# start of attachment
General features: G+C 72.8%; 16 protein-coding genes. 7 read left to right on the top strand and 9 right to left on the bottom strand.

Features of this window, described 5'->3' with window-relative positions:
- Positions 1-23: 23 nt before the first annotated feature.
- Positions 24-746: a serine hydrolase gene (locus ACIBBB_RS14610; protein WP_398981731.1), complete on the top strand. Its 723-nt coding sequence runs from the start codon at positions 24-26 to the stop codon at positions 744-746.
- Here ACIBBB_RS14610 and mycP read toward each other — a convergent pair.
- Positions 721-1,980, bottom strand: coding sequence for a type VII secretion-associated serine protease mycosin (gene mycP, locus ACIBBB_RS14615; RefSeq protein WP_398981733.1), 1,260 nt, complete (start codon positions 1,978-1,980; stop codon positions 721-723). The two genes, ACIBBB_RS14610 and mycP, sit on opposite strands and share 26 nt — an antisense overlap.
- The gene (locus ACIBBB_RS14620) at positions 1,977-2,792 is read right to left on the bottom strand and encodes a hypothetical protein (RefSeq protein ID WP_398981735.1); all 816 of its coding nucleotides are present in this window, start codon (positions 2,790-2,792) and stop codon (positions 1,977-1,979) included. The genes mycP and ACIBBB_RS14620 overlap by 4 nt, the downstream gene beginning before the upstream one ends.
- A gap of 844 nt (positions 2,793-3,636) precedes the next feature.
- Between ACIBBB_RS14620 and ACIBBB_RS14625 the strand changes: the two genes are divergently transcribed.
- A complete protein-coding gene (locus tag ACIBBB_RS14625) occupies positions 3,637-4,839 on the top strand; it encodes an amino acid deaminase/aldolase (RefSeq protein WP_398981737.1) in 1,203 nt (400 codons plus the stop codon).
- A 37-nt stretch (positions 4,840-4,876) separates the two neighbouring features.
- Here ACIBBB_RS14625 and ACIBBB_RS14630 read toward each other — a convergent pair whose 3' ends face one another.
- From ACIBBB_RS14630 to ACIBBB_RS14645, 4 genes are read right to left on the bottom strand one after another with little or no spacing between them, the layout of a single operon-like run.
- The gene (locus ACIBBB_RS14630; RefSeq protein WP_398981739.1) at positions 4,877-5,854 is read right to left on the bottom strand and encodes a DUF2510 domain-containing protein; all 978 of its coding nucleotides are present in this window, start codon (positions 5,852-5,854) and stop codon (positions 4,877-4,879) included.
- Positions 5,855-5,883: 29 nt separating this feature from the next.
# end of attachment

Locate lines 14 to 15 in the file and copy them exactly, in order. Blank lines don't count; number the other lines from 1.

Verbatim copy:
- The gene (locus ACIBBB_RS14630; RefSeq protein WP_398981739.1) at positions 4,877-5,854 is read right to left on the bottom strand and encodes a DUF2510 domain-containing protein; all 978 of its coding nucleotides are present in this window, start codon (positions 5,852-5,854) and stop codon (positions 4,877-4,879) included.
- Positions 5,855-5,883: 29 nt separating this feature from the next.